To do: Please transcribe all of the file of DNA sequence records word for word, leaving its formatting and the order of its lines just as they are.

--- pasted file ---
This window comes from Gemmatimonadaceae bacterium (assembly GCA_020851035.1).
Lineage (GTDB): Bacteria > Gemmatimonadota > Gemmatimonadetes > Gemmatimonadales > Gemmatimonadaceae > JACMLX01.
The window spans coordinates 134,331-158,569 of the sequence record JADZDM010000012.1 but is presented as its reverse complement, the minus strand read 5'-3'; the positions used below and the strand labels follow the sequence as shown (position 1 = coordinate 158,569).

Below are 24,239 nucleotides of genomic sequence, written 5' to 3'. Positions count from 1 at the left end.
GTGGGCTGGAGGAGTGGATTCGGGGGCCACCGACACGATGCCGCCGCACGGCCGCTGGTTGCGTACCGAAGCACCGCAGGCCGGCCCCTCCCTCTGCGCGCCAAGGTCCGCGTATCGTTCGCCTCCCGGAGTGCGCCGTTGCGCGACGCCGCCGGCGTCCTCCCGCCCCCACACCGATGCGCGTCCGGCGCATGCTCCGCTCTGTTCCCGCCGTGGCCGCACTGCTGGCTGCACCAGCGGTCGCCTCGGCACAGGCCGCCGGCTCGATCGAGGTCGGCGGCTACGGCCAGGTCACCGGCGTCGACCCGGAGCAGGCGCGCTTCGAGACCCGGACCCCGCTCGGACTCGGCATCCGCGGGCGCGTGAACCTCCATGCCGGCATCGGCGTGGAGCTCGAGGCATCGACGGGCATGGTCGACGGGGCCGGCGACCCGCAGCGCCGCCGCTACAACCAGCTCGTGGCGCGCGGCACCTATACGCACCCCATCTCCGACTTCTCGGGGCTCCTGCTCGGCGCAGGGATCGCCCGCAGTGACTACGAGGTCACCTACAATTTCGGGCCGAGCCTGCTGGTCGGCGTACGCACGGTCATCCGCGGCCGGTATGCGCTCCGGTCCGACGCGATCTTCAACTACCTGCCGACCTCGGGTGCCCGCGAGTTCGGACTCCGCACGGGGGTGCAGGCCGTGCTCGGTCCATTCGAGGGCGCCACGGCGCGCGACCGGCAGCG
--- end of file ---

This window comes from Gemmatimonadaceae bacterium (assembly GCA_020851035.1).
Lineage (GTDB): Bacteria > Gemmatimonadota > Gemmatimonadetes > Gemmatimonadales > Gemmatimonadaceae > JACMLX01.
The window spans coordinates 134,331-158,569 of the sequence record JADZDM010000012.1 but is presented as its reverse complement, the minus strand read 5'-3'; the positions used below and the strand labels follow the sequence as shown (position 1 = coordinate 158,569).

Below are 24,239 nucleotides of genomic sequence, written 5' to 3'. Positions count from 1 at the left end.
GTGGGCTGGAGGAGTGGATTCGGGGGCCACCGACACGATGCCGCCGCACGGCCGCTGGTTGCGTACCGAAGCACCGCAGGCCGGCCCCTCCCTCTGCGCGCCAAGGTCCGCGTATCGTTCGCCTCCCGGAGTGCGCCGTTGCGCGACGCCGCCGGCGTCCTCCCGCCCCCACACCGATGCGCGTCCGGCGCATGCTCCGCTCTGTTCCCGCCGTGGCCGCACTGCTGGCTGCACCAGCGGTCGCCTCGGCACAGGCCGCCGGCTCGATCGAGGTCGGCGGCTACGGCCAGGTCACCGGCGTCGACCCGGAGCAGGCGCGCTTCGAGACCCGGACCCCGCTCGGACTCGGCATCCGCGGGCGCGTGAACCTCCATGCCGGCATCGGCGTGGAGCTCGAGGCATCGACGGGCATGGTCGACGGGGCCGGCGACCCGCAGCGCCGCCGCTACAACCAGCTCGTGGCGCGCGGCACCTATACGCACCCCATCTCCGACTTCTCGGGGCTCCTGCTCGGCGCAGGGATCGCCCGCAGTGACTACGAGGTCACCTACAATTTCGGGCCGAGCCTGCTGGTCGGCGTACGCACGGTCATCCGCGGCCGGTATGCGCTCCGGTCCGACGCGATCTTCAACTACCTGCCGACCTCGGGTGCCCGCGAGTTCGGACTCCGCACGGGGGTGCAGGCCGTGCTCGGTCCATTCGAGGGCGCCACGGCGCGCGACCGGCAGCG